Permian Basin wireline operations rank as the most sophisticated in the world. In the past decade the Permian Basin became, in fact, the world’s largest oilfield, having surpassed Saudi Arabia’s Ghawar field.
As the biggest-producing field, and as the proving ground for the industry’s foremost technologies (the United States’ industrial dominance being the reason for that), the Permian Basin reigns as the world’s laboratory for not just wireline development, but every form of oilfield services. Integrity Wireline, being a mainstay competitor in the Permian, stays in thick of things where wireline advances are concerned.
The State of the Art
That fact was shown once again when Integrity came up for recognition for its winning ways. In its February 2023 issue, Permian Basin Oil and Gas Magazine carries a six-page feature on Permian Basin wireline companies. Integrity Wireline itself comes up for discussion.
The magazine ran extensive quotes with Kelly Connally and Jonathan Deshler of Integrity as the publication analyzed the state of the wireline art. PB Oil and Gas also covered the challenges that confront wireline companies in a changing oilfield.
The article, entitled “Life on the Wire,” also discussed issues facing oilfield service companies in general. Competition remains tough. For everyone. One theme ran throughout—the competition between independent Permian Basin wireline companies (like Integrity) and “captive” wireline teams. Calling it “captive” means the team works as a department of bigger oilfield services companies. Like Schlumberger, Baker Hughes, and the like.
When Companies Are “Commoditized”
Meanwhile, perhaps the biggest challenge facing any service company in the Permian Basin today is “commoditization.” With competition being so intense, and with the wireline niche holding so many participants, E&Ps have tended to treat vendors as mere commodities. They treat each one as barely different from another. When that view becomes standard, those E&Ps tend to shop for wireline help based on price, and price alone.
But that’s a mistake. Not all wireline companies are alike. Trying to bargain down wireline companies on price alone ignores all the advantages that the better wireline companies have to offer. Those advantages can lead to greater success for operators… and even lower cost. But over the long haul, in labor saved and errors avoided.
In the article, Deshler made the case for the independents.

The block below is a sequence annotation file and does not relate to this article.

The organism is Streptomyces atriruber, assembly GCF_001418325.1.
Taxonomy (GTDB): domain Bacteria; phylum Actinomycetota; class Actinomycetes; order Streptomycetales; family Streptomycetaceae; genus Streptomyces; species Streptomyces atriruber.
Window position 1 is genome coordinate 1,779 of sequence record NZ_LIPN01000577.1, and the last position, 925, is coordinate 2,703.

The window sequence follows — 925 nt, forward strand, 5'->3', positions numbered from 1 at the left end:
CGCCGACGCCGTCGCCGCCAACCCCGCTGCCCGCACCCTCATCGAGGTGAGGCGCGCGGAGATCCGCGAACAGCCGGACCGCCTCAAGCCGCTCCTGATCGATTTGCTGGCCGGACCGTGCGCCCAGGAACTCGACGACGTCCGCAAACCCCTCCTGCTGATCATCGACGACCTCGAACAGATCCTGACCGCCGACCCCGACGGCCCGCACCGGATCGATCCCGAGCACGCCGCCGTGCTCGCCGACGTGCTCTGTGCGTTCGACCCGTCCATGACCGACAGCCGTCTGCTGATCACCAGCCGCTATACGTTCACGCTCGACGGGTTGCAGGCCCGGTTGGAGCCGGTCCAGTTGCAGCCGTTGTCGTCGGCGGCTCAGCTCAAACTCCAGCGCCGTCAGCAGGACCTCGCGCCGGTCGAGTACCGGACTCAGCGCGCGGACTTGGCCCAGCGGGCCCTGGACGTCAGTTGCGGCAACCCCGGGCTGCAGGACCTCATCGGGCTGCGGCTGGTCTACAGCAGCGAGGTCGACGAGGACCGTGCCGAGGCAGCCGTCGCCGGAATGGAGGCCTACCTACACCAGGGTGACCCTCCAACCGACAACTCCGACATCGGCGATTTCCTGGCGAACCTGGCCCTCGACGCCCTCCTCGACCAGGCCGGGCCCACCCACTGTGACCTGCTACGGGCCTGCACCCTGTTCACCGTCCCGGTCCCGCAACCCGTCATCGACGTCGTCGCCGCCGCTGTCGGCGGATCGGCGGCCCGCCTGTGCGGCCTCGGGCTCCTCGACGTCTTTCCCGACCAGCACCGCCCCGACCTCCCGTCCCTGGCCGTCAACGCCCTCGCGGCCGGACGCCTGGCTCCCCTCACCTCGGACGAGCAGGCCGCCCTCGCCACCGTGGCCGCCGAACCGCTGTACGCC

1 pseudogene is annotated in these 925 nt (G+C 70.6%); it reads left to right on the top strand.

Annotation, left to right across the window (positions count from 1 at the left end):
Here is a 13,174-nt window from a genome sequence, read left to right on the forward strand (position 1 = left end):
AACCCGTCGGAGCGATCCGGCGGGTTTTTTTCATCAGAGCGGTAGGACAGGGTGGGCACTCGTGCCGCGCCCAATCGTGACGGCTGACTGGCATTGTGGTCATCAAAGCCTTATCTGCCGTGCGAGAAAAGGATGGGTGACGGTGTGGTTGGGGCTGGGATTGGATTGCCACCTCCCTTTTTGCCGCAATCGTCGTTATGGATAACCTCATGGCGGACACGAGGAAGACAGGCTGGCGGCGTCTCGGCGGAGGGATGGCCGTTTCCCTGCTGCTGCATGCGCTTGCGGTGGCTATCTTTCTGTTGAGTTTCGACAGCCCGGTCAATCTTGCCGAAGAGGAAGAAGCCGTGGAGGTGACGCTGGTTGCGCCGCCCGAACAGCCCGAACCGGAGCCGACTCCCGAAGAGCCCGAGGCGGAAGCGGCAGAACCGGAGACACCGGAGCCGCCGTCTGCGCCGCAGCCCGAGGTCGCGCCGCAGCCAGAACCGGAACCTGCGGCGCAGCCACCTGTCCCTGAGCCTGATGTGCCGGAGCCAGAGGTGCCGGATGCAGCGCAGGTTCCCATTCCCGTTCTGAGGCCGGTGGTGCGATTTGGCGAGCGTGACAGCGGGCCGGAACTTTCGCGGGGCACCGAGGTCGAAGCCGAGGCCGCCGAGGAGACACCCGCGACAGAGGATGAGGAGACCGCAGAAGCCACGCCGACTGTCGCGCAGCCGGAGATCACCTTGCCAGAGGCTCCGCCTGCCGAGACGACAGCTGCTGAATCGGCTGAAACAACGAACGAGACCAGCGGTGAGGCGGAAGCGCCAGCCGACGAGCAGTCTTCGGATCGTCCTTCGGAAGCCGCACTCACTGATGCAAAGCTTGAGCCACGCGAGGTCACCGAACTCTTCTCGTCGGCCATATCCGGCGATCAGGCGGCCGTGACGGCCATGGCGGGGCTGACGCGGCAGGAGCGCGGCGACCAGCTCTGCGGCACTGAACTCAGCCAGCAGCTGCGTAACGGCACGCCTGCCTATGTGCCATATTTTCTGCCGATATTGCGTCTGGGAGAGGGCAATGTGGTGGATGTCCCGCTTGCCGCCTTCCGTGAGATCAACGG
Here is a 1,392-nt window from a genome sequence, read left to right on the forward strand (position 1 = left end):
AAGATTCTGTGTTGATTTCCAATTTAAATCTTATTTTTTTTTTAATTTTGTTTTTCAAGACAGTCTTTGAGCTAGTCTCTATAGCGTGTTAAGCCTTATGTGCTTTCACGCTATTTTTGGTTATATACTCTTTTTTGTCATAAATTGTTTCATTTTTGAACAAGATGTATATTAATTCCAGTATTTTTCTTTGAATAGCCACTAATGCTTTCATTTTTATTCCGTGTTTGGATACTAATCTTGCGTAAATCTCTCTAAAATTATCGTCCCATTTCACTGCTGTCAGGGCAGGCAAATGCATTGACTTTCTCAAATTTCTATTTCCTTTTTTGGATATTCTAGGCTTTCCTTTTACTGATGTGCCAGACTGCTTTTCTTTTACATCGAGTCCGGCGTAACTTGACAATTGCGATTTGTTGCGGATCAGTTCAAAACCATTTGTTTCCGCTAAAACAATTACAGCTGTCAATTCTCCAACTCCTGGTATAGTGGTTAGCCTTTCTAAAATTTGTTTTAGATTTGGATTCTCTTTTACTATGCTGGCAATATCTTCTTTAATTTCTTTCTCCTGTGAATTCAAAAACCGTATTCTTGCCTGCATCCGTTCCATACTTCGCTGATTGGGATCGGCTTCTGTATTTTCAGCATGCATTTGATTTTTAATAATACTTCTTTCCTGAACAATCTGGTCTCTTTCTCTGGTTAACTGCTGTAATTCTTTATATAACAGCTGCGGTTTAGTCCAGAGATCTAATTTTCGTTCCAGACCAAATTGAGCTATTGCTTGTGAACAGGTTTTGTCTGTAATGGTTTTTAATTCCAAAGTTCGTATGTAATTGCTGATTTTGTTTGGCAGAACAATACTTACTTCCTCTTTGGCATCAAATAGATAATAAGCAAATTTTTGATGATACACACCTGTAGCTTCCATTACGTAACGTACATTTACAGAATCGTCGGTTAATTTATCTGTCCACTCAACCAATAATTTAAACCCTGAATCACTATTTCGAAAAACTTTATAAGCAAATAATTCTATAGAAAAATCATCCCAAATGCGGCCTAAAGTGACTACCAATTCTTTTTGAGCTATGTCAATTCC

Permian Basin Wireline: Where It Pays to be Independent
The magazine described the situation in these terms:
“What, exactly, is fully meant by being ‘commoditized’? Being commoditized means more than just having all considerations reduced to price considerations. It’s a phenomenon that hurts the E&P side equally as much as it hurts the services side.
“Here’s why: On the E&P side, the traditional decision makers, in the case of well completion work, is completion engineers or completion managers. These decision makers have delegated to others much of the work of screening vendors. They have farmed that role out to staffers in the procurement end of their business, or to consultants. And when these other individuals come to the task, the decision-making criteria itself starts to look different.”
The Ways of Permian Basin Wireline
The magazine continued:
“The completions manager, while he knows what he wants, is less involved in the screening. And so his own preferences factor less in the decision process. Meanwhile, a middle-manager type worries more about whether, for instance, the wireline truck is clean and comfortable. He might be obliged to sit in it.
“Same could be true for the completions engineer, but being more intimately familiar with the frac jobs, he is occupied with other aspects as well.
“What does the completions engineer value? According to Deshler, that can be an array of things.”
Perspective Makes the Difference
As the article pointed out, the criteria for decision making depends on who is doing the deciding.
Quoting Deshler, PB Oil and Gas continued:
“‘He [completion manager] cares about how many stages per month he’s getting. He cares about supply constraints of critical equipment, like greaseless lines. Additionally, he cares about the fracture geometry he’s getting from the perforating charges and the reliability of the gun systems. And of course all of this must be delivered safely,’ Deshler said.”
Perception is Everything
But the key factor is perception. Operators must look beyond the outwardly obvious.
The magazine added:
“Integrity Wireline is just one of many independent Permian Basin wireline companies that have survived multiple downturns and now are taking aim on growth in 2023 and beyond. For them, the challenge is perception. How are they perceived? Do they get lumped with the low-end providers, and do they slash their own prices to get their share of whatever’s available? Or can they differentiate themselves and thereby win more favorable rates and build relationships with the best E&Ps?
“Deshler said that his company can compete on price. But he’d rather not compete on price only. He’d rather compete as a company that brings more to the table than others do.”
“And, again, that’s a situation a lot of companies today find themselves in. Service companies who put a premium on quality want to be recognized as merchants of quality. They do not want to be commoditized.”